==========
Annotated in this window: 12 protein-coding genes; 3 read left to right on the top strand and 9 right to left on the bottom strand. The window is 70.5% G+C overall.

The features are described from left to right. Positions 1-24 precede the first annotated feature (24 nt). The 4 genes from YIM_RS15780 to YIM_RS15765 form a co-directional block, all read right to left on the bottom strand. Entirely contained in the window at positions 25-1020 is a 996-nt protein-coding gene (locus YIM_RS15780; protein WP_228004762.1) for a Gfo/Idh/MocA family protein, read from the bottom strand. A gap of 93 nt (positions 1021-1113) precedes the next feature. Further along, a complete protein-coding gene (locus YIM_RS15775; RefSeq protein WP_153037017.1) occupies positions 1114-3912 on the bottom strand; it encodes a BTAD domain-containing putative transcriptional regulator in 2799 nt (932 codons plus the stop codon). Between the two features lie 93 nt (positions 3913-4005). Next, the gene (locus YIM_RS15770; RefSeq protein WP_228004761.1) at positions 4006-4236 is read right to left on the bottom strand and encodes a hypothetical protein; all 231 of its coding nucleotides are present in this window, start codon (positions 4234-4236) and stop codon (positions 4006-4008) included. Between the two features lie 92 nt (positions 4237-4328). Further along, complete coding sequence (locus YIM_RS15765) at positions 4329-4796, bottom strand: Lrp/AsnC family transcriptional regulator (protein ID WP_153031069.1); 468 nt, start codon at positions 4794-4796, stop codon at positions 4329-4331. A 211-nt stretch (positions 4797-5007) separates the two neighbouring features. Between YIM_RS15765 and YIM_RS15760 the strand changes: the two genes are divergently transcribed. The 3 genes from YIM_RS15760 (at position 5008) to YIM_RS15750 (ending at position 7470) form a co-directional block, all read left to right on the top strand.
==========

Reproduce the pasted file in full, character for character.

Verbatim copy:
Annotated in this window: 12 protein-coding genes; 3 read left to right on the top strand and 9 right to left on the bottom strand. The window is 70.5% G+C overall.

The features are described from left to right. Positions 1-24 precede the first annotated feature (24 nt). The 4 genes from YIM_RS15780 to YIM_RS15765 form a co-directional block, all read right to left on the bottom strand. Entirely contained in the window at positions 25-1020 is a 996-nt protein-coding gene (locus YIM_RS15780; protein WP_228004762.1) for a Gfo/Idh/MocA family protein, read from the bottom strand. A gap of 93 nt (positions 1021-1113) precedes the next feature. Further along, a complete protein-coding gene (locus YIM_RS15775; RefSeq protein WP_153037017.1) occupies positions 1114-3912 on the bottom strand; it encodes a BTAD domain-containing putative transcriptional regulator in 2799 nt (932 codons plus the stop codon). Between the two features lie 93 nt (positions 3913-4005). Next, the gene (locus YIM_RS15770; RefSeq protein WP_228004761.1) at positions 4006-4236 is read right to left on the bottom strand and encodes a hypothetical protein; all 231 of its coding nucleotides are present in this window, start codon (positions 4234-4236) and stop codon (positions 4006-4008) included. Between the two features lie 92 nt (positions 4237-4328). Further along, complete coding sequence (locus YIM_RS15765) at positions 4329-4796, bottom strand: Lrp/AsnC family transcriptional regulator (protein ID WP_153031069.1); 468 nt, start codon at positions 4794-4796, stop codon at positions 4329-4331. A 211-nt stretch (positions 4797-5007) separates the two neighbouring features. Between YIM_RS15765 and YIM_RS15760 the strand changes: the two genes are divergently transcribed. The 3 genes from YIM_RS15760 (at position 5008) to YIM_RS15750 (ending at position 7470) form a co-directional block, all read left to right on the top strand.